Tip of the Month
Publishing date: September 2013
Tip Editors: John Salmon and John ThygesenTip Editors: John Salmon and Gordana Sunaric Mégevand
Tip reviewer: Roger Hitchings
The Science behind the Tip
In patients with ocular hypertension, moderate to severe retinal nerve fibre layer (RNFL) atrophy at baseline has been associated with a 7-8 times greater risk of subsequent visual field loss (1). RNFL damage can be found clinically in 60% of ocular hypertensive patients up to six years before changes are seen using perimetry.
In recent years, the RNFL has been evaluated using scanning laser polarimetry (GDx VCC) and optical coherence tomography. Both forms of technology are equally effective in detecting thinning of this layer (2). There is a good correlation between instruments, but thickness measurements taken with one instrument are not comparable with those taken with another (3). The best method of monitoring is obtained with the same operator and device (4).
Contributor: John Salmon, Oxford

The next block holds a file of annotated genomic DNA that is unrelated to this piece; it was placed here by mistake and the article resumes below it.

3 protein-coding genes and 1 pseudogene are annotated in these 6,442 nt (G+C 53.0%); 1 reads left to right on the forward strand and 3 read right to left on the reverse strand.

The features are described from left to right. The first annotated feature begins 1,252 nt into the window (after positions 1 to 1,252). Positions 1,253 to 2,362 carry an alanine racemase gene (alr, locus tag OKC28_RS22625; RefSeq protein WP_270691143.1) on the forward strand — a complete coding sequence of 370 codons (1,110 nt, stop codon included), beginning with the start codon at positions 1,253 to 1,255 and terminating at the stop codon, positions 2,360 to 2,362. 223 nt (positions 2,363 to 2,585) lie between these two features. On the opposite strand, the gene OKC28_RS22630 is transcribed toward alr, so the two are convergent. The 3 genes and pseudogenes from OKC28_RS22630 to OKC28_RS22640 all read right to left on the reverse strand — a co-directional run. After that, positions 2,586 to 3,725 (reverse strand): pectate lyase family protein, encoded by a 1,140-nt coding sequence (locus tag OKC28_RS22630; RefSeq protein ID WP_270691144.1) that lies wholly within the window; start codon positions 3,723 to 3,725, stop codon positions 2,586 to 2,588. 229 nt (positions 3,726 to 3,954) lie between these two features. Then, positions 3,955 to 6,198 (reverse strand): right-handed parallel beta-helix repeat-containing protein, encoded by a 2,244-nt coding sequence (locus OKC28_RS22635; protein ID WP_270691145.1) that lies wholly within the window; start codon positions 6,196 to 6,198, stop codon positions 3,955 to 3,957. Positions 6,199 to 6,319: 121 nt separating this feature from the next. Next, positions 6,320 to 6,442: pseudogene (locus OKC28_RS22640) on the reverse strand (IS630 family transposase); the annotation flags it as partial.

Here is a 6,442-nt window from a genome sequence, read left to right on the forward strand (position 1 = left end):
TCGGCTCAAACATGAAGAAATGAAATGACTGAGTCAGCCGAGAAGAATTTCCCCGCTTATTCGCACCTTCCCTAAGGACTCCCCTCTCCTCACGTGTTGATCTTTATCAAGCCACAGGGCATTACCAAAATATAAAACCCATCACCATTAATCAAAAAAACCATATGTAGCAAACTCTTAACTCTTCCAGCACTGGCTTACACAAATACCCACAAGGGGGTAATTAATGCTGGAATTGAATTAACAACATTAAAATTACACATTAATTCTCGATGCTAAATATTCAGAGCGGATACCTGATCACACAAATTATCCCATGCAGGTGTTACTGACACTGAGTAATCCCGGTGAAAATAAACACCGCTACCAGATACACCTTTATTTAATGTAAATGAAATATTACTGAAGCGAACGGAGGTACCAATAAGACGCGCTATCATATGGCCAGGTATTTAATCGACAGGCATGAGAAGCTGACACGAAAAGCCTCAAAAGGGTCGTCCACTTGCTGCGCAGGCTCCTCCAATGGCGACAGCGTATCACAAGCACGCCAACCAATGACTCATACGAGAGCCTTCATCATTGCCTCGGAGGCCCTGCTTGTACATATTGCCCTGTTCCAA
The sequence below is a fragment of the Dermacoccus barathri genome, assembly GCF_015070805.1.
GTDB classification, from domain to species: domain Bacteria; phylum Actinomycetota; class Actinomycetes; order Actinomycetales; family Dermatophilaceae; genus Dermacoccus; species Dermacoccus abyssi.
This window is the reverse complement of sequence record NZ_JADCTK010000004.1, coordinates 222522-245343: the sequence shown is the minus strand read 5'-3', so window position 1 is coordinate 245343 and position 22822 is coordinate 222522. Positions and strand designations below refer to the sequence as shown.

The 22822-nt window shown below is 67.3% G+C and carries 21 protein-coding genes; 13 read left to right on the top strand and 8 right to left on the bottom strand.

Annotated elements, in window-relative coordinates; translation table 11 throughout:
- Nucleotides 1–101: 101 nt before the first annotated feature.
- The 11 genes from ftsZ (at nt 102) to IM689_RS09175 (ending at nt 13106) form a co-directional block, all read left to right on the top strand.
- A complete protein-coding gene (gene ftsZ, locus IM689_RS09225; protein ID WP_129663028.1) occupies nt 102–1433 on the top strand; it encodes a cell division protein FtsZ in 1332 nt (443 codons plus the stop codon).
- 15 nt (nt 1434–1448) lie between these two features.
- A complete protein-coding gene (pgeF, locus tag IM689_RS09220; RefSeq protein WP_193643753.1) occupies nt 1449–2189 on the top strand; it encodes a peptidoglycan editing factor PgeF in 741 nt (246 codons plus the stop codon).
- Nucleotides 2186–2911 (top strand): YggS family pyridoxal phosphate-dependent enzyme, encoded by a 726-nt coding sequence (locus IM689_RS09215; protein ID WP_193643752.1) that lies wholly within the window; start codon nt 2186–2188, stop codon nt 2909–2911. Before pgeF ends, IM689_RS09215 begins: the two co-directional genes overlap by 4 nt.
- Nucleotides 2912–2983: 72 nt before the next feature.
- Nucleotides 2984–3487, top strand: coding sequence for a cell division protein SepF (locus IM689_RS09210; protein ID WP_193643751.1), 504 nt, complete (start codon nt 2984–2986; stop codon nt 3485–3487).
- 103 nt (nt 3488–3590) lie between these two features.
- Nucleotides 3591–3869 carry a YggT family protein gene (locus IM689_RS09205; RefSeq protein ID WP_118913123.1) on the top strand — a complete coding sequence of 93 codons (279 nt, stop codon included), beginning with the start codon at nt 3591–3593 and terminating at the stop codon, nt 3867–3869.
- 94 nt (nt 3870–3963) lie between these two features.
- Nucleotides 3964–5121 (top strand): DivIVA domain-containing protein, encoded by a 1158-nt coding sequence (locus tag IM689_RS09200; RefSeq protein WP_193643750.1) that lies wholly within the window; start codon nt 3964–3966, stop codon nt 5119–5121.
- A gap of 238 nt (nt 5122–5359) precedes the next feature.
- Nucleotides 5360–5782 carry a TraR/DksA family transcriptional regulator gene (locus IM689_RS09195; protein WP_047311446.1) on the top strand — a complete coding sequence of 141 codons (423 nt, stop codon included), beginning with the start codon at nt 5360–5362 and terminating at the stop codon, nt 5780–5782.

1. Quigley HA, Enger C, Katz J et al. Risk factors for the development of glaucomatous visual field loss in ocular hypertension. Arch Ophthalmol 1994; 112: 644-649.
2. Pablo LE, Ferreras A, Schlottmann PG. Reginal nerve fibre layer evaluation in ocular hypertensive eyes using optic coherence tomography and scanning laser polarimetry in the diagnosis of early glaucomatous defects. Br J Ophthalmol 2011; 95: 51-55.
3. Kim HG, Heo H, Park SW. Comparison of scanning laser polarimetry and ocular coherence tomography in preperimetric glaucoma. Optom Vis Sci 2011; 88: 124-29.
4. Pierro L, Gagliardi M, Inliano L et al. Retinal nerve fibre layer thickness reproducibility using seven different OCT instruments. Invest Ophthalmol Vis Sci 2012; 31: 5912-5920.